On the Mendocino Coast even something as seemingly mundane as a Community College Interest Group can be hotbed of radicalism, dissent and controversy. For good or ill, an issue that would inspire a letter-writing campaign elsewhere—the proposed transfer of a professor, in this case—incites a secession movement in Fort Bragg.
No, the town isn't threatening to excise itself from the United States, a la Texas Governor Rick Perry. But it is angry enough with the Eureka-based College of the Redwoods administration to consider breaking from the CR Community College district entirely. The move—not for the weak of heart—would divorce Fort Bragg's campus from Humboldt County and marry it to Ukiah's Mendocino College or Sonoma County's Santa Rosa J.C. Another, probably far-fetched, idea would turn Fort Bragg Unified into a K-14 school district—and the local CR campus into an extension of Fort Bragg High. The campus could also strike out on its own, becoming a free-standing community college district. At about 1,000 students strong, it would be almost half the size of the smallest such district in the state, joining the ranks of 70 other, larger, more powerful entities.
The men and women toying with these big ideas are members of the tactfully-named Community College Interest Group. They include Fort Bragg Mayor Doug Hammerstrom, Vice Mayor Dave Turner and City Manager Linda Ruffing, as well as the Superintendent of Mendocino County Schools, Paul Tichinin, and current and former CR professors and students. All involved are quick to say that some of these ideas are more unlikely than others, and that their eager little interest group is only considering the town's options, not making rash decisions.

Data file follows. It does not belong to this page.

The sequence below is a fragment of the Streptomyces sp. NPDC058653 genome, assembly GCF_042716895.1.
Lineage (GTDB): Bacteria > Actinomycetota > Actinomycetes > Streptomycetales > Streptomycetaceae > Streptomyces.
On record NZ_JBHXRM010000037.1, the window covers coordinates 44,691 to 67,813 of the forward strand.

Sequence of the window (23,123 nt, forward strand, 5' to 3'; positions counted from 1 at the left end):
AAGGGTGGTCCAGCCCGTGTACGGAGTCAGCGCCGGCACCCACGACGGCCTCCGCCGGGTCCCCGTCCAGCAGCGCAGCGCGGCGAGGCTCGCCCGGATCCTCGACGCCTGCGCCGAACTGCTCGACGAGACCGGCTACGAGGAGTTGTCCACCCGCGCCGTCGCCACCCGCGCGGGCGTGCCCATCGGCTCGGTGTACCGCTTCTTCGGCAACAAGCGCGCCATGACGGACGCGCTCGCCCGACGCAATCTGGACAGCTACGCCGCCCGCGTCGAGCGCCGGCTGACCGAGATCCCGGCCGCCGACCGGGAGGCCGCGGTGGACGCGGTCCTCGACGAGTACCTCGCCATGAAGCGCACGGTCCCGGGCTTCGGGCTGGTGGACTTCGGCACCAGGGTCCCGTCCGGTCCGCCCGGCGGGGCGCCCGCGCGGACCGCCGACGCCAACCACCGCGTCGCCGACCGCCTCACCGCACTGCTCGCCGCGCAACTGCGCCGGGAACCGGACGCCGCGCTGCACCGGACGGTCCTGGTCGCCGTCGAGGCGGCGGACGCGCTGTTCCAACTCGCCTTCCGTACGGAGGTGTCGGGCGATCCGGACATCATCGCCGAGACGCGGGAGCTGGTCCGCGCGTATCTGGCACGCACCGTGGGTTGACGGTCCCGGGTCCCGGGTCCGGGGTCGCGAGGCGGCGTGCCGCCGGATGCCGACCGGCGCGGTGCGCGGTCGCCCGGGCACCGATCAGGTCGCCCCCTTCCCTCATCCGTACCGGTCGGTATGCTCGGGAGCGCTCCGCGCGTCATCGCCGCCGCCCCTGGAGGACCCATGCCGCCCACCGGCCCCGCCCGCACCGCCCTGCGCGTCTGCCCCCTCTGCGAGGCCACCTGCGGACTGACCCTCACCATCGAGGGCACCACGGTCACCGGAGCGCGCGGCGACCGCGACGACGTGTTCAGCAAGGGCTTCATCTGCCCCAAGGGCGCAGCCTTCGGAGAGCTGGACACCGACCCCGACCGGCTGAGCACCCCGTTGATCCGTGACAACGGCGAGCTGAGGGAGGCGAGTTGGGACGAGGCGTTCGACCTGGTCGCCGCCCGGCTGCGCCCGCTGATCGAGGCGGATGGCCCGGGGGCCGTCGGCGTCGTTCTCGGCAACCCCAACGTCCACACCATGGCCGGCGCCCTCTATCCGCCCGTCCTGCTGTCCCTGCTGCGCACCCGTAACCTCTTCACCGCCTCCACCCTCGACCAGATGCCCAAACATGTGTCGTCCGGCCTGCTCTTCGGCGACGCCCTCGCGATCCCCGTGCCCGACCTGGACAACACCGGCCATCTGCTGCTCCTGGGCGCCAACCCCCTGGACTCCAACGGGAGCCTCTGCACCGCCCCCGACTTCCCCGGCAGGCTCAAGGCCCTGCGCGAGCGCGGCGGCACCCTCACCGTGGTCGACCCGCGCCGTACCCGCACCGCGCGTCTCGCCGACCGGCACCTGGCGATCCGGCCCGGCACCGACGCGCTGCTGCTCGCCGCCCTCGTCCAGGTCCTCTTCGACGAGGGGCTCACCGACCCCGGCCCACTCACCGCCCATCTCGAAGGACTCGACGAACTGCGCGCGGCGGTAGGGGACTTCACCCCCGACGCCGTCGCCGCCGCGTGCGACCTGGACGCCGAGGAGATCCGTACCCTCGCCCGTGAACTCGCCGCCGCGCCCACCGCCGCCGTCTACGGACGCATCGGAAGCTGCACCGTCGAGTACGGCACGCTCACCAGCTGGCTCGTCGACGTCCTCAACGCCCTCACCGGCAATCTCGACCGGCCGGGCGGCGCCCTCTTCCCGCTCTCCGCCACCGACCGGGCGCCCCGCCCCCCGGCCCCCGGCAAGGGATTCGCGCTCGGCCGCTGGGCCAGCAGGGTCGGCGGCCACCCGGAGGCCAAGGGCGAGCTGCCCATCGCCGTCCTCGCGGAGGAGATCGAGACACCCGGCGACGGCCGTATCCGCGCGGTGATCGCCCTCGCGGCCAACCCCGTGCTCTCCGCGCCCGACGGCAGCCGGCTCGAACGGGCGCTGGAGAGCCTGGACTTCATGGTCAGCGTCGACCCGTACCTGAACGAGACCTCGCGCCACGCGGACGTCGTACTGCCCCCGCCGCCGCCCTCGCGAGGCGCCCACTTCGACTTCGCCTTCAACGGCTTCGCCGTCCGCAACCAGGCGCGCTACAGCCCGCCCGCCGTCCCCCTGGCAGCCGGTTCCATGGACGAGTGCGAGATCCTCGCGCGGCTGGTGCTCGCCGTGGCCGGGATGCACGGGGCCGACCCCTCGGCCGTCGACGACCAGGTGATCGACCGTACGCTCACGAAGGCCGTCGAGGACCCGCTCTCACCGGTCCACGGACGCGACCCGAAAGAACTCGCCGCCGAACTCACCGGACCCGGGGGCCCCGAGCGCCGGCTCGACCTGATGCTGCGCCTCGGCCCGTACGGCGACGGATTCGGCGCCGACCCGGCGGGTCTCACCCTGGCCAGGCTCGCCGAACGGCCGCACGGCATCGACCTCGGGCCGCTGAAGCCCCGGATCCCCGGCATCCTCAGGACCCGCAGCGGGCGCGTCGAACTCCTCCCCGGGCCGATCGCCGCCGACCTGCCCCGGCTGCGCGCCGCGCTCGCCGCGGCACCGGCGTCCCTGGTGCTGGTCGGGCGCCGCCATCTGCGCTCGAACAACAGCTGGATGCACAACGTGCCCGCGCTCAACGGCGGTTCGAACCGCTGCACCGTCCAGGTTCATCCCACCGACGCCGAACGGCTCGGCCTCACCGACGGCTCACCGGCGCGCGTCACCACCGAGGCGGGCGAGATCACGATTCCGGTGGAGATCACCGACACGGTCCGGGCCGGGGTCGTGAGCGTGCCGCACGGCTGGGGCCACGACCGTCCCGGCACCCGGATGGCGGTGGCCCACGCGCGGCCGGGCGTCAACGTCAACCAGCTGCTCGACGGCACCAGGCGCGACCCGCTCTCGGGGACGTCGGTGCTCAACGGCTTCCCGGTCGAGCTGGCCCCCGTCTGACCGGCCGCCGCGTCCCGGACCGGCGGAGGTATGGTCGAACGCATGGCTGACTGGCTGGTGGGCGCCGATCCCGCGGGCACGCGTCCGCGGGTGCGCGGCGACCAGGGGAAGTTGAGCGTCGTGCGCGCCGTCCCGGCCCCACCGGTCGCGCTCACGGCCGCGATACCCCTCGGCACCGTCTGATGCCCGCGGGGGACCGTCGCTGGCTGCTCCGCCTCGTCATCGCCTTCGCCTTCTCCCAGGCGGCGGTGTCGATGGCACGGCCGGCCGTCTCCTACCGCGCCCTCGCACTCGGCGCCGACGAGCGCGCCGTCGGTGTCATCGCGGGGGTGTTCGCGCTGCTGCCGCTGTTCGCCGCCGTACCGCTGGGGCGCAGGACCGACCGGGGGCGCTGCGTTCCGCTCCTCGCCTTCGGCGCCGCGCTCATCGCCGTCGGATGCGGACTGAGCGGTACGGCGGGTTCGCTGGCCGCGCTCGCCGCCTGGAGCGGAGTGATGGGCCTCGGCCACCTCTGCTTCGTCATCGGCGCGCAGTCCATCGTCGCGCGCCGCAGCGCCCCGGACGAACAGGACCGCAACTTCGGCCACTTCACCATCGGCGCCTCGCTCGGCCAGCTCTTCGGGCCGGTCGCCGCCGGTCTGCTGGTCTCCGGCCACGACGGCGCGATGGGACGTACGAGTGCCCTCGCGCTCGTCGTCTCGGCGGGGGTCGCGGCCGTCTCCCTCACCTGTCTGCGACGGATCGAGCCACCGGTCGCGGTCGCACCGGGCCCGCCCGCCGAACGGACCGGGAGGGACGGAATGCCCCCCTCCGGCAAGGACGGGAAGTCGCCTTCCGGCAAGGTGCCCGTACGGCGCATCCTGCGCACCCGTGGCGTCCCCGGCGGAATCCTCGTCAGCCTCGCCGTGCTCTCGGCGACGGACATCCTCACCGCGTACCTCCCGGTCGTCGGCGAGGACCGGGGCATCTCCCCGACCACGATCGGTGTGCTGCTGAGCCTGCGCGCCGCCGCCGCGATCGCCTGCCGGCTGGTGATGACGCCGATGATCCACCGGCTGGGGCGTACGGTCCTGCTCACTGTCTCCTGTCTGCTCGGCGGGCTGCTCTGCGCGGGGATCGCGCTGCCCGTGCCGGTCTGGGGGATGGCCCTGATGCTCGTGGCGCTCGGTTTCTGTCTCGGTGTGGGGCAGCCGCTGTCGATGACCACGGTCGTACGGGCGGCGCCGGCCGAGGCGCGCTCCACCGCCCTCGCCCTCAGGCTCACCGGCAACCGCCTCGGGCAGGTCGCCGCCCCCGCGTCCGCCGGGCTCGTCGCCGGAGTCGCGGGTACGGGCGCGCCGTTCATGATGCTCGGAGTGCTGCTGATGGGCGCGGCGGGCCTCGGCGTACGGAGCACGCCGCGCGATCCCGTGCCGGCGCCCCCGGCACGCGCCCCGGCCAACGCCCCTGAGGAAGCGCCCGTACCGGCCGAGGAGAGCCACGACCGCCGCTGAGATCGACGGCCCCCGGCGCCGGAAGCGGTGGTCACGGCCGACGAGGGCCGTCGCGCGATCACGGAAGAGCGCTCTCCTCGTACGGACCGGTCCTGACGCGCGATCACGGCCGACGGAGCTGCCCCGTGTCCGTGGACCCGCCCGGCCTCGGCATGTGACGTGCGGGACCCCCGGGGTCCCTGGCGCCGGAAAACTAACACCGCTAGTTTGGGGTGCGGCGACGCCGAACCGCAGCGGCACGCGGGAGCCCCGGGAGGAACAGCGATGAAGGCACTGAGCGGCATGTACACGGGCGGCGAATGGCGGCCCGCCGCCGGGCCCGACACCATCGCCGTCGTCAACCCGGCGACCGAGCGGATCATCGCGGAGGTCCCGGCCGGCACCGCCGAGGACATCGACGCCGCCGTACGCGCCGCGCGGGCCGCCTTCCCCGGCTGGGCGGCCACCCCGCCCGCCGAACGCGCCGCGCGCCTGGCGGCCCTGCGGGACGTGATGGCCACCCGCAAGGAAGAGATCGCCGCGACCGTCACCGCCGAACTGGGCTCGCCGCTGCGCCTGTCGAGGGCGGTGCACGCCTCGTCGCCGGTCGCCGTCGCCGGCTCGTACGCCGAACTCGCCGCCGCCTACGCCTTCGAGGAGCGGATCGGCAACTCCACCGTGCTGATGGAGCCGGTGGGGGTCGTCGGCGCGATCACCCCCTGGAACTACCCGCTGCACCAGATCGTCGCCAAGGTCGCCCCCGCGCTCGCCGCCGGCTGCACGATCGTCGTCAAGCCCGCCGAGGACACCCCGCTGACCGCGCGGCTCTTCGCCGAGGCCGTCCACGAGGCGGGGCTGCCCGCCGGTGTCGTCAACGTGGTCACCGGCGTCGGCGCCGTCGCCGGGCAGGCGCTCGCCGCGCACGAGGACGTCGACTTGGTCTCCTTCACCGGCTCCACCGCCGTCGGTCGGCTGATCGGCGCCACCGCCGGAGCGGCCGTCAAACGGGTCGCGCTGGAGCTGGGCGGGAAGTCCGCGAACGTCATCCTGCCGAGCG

Even so, CR president Jeff Marsee is not happy. In a recent letter to Mayor Hammerstrom, Marsee responded to the group's agenda. “It was my understanding any advisory committee activity would include me as the College District's President,” wrote Marsee. “It was also apparent that working together to improve the programs at [CR Mendocino Coast] was not the purpose of the meeting,” Marsee continued. “Therefore, I am advising you that as the President/Superintendent, I am not endorsing this meeting nor the committee's supposed function.”
Sanctioned or not, the group is pushing on. At a May 7 meeting, a couple dozen people huddled around tables, arranged in a cozy U-shaped configuration, at Fort Bragg's town hall. Among the layers of organizational busy work—what should they call themselves, how they should run their meetings and what decision-making process they should employ (majority rules or consensus)—there was actual news: Two members of the group, Russell and Sylvia Bartley, had met with Mendocino College's president, Kathy Lehner. According to the Bartleys, Lehner gave them “the very distinct impression she, personally, is open to exploring the full range of options.” The most obvious option, of course, being this: the Mendocino Coast campus sheds its CR skin and is adopted by the district just over the hill, Lehner's Mendocino College.
The reasons for Fort Bragg's disaffection are many, but they're not unusual. They include complaints about lack of funding, inadequate and ill-suited course offerings and a top-down style of management that critics say puts business interests above community interests. These long-simmering frustrations came to a head in recent months, when Marsee—who was appointed CR President/Superintendent in July, 2008—threatened to transfer professor Greg Grantham, the head of the local Marine Science program, to the main Eureka campus.